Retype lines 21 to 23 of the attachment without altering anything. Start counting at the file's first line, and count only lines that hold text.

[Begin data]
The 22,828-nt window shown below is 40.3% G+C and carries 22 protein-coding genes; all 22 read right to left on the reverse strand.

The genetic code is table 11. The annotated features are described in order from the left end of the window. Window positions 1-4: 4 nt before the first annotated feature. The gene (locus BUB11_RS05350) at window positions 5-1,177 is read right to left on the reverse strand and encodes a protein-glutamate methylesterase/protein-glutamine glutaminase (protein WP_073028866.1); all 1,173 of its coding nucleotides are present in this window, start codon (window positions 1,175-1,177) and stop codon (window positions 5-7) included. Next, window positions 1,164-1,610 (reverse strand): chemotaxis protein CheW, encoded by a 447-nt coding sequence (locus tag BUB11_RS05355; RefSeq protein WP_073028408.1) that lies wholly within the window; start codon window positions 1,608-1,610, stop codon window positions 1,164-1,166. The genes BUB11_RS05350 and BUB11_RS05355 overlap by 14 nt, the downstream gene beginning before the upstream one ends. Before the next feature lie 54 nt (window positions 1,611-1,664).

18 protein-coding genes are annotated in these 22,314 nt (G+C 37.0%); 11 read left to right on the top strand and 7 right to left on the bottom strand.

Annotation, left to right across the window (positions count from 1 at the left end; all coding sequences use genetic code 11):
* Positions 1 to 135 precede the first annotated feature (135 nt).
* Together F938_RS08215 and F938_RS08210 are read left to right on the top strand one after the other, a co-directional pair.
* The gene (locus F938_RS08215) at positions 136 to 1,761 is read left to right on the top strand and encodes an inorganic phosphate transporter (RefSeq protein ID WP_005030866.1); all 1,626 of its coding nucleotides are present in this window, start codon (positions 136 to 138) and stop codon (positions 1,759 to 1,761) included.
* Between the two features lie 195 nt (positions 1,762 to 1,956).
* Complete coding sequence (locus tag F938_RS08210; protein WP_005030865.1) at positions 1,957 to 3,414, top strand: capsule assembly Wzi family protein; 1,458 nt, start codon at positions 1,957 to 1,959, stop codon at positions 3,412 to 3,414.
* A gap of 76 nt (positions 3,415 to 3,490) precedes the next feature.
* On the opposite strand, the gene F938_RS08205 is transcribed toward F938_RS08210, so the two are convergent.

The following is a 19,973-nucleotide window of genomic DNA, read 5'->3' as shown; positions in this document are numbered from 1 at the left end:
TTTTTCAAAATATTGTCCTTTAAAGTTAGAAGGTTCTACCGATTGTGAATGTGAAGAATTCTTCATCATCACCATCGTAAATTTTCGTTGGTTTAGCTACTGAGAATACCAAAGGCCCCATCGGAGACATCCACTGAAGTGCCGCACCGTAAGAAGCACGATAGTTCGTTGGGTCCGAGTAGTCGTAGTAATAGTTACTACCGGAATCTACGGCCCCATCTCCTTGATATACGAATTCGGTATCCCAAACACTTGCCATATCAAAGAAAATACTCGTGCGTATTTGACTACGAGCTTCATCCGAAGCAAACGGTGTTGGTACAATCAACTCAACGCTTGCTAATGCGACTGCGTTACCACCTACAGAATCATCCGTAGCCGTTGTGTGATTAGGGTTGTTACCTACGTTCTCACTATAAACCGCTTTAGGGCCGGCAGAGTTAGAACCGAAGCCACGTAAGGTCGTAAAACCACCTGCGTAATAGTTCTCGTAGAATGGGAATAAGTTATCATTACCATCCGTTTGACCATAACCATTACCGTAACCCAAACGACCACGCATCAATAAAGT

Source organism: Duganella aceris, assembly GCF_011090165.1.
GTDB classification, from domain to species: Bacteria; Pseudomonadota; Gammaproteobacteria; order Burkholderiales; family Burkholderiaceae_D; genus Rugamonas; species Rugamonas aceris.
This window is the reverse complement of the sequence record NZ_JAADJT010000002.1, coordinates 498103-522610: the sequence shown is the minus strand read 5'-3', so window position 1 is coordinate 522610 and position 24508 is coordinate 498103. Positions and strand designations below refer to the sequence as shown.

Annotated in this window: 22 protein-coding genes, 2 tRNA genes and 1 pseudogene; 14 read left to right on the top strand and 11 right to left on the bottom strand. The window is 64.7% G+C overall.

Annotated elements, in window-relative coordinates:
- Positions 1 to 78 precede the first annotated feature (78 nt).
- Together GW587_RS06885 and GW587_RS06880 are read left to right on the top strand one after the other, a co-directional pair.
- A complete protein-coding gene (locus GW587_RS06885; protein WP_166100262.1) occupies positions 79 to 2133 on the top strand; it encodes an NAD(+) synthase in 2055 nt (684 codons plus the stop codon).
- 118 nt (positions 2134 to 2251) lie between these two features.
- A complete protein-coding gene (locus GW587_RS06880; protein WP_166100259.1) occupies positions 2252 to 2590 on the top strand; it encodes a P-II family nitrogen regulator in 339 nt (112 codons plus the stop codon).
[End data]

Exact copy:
- A complete protein-coding gene (locus GW587_RS06885; protein WP_166100262.1) occupies positions 79 to 2133 on the top strand; it encodes an NAD(+) synthase in 2055 nt (684 codons plus the stop codon).
- 118 nt (positions 2134 to 2251) lie between these two features.
- A complete protein-coding gene (locus GW587_RS06880; protein WP_166100259.1) occupies positions 2252 to 2590 on the top strand; it encodes a P-II family nitrogen regulator in 339 nt (112 codons plus the stop codon).